A Quick History Lesson on Car Sharing
Car sharing is an alternative to car ownership and car rental, in which local users are able to access a network of vehicles in a city and rent the vehicles by the minute, hour, day, or purchase a monthly or annual-access membership plan. Car sharing is intended to provide a solution to transportation and environmental issues. Car sharing is not a new concept. In fact, car sharing began in 1948 with a cooperative in Zurich, Switzerland known as “Sefage” (Selbstfahrergemeinschaft). The idea was simple: if you can’t afford to purchase a car, share one. Many other shared car experiments were attempted but were unable to grow large enough to sustain. These later efforts include: “Procotip” (France, 1971 to 1973), “Witkar” (Amsterdam, 1974 to 1988), “Green Cars” (Britain, 1977 to 1984), and Sweden’s “Bilpoolen” (Lund, 1976 to 1979), “Vivallabil” (Orebro, 1983 to 1998), and a “bilkooperativ” (Gothenburg, 1985 to 1990). Procotip used in-vehicle “meters” fed by tokens to enable members to pay for usage by distance. Witkar used electric vehicles and limited its users to the city center.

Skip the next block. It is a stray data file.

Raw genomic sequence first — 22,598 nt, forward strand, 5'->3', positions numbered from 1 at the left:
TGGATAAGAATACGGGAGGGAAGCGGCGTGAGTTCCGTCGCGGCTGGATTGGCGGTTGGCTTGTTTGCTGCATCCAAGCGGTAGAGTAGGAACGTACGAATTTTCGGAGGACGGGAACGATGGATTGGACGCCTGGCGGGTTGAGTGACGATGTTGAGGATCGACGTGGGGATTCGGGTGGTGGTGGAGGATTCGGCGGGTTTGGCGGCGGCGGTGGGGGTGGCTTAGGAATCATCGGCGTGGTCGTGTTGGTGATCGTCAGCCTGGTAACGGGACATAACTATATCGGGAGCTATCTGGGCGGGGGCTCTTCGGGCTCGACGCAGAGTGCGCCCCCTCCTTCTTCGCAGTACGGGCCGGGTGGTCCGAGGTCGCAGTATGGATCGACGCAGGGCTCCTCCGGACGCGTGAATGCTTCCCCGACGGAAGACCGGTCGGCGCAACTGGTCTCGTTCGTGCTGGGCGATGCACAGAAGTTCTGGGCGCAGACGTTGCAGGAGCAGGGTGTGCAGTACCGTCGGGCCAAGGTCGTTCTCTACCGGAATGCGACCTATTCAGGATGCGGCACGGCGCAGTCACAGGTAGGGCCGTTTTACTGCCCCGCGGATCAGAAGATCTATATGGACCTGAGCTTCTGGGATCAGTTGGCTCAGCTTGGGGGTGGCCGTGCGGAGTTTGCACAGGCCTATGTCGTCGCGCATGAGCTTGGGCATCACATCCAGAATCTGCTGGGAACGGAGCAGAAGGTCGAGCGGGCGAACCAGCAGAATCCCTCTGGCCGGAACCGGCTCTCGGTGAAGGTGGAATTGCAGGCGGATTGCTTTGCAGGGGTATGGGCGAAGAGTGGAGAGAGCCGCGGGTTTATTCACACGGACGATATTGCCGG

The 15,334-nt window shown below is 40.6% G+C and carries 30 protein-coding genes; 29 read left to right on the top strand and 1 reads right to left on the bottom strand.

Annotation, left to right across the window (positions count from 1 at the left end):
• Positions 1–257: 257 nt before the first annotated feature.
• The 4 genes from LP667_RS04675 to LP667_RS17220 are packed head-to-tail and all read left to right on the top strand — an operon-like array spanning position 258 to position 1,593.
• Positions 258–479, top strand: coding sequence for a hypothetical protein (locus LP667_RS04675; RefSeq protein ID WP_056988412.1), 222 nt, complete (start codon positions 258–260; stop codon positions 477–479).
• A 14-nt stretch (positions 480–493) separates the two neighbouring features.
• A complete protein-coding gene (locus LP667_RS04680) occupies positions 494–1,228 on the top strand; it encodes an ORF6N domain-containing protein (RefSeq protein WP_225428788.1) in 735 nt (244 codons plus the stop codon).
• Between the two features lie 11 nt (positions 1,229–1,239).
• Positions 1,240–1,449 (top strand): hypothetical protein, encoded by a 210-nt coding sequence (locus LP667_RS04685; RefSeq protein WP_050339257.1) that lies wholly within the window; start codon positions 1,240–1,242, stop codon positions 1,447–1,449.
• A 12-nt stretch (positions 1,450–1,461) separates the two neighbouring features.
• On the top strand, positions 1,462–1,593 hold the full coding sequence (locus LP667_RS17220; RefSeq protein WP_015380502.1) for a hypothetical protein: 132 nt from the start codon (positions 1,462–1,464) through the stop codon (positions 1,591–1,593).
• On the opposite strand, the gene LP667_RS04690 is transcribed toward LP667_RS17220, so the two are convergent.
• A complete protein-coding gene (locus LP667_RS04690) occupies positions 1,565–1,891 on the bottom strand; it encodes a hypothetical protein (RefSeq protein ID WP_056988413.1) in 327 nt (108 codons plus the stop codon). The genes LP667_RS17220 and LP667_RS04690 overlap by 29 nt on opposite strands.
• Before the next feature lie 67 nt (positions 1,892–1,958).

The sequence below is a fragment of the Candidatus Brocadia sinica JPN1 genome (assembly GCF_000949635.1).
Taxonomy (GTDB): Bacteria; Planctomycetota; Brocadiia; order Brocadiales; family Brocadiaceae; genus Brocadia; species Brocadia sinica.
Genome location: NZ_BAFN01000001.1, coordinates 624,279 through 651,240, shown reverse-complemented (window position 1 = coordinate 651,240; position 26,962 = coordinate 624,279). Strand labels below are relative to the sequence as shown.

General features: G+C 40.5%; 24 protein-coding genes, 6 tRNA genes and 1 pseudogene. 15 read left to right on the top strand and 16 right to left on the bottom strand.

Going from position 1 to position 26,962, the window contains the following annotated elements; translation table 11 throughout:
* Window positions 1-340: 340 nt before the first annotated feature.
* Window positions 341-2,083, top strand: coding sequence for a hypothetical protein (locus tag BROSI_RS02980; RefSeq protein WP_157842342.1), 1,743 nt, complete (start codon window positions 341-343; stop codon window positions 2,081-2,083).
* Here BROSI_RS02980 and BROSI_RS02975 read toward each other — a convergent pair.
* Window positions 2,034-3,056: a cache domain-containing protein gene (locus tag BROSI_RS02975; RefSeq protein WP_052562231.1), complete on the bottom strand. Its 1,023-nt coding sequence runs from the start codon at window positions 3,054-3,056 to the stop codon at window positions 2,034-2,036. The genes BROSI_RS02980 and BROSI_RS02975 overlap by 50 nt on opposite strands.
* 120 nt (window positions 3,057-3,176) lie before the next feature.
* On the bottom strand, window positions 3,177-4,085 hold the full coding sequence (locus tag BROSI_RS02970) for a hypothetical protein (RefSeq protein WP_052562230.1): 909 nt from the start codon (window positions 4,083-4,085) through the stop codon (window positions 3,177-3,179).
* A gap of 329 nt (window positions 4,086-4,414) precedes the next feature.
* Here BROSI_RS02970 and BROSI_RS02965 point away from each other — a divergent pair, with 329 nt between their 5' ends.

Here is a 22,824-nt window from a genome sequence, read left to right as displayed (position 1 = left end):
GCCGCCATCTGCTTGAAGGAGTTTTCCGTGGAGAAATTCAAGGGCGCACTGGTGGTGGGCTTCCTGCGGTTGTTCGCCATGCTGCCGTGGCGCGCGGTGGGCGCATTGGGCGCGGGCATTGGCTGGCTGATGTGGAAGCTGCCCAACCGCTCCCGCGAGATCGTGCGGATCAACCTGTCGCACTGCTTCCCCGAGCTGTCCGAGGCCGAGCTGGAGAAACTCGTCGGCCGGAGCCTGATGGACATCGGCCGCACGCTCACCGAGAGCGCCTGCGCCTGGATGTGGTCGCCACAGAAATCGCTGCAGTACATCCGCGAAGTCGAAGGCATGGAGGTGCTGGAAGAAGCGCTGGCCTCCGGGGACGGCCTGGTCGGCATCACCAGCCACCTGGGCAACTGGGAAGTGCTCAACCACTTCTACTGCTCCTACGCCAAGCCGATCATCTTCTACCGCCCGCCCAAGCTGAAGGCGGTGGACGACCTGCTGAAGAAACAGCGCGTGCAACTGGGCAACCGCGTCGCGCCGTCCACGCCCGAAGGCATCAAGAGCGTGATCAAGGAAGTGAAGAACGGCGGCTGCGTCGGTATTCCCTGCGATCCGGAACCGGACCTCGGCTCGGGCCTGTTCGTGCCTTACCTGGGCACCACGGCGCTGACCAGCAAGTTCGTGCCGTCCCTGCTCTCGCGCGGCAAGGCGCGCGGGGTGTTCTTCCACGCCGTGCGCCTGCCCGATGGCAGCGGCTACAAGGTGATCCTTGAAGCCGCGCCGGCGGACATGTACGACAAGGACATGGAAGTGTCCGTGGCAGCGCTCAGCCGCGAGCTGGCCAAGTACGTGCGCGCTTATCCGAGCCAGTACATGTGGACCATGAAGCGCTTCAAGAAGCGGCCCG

The first wave of car sharing programs all survived for only a short period of time. Their failures were observed to be the result of poor financial management and planning, inadequate marketing, lack of support from local governments and the small scale of the projects. The car sharing model succeeds when both customer convenience and high vehicle utilization is achieved.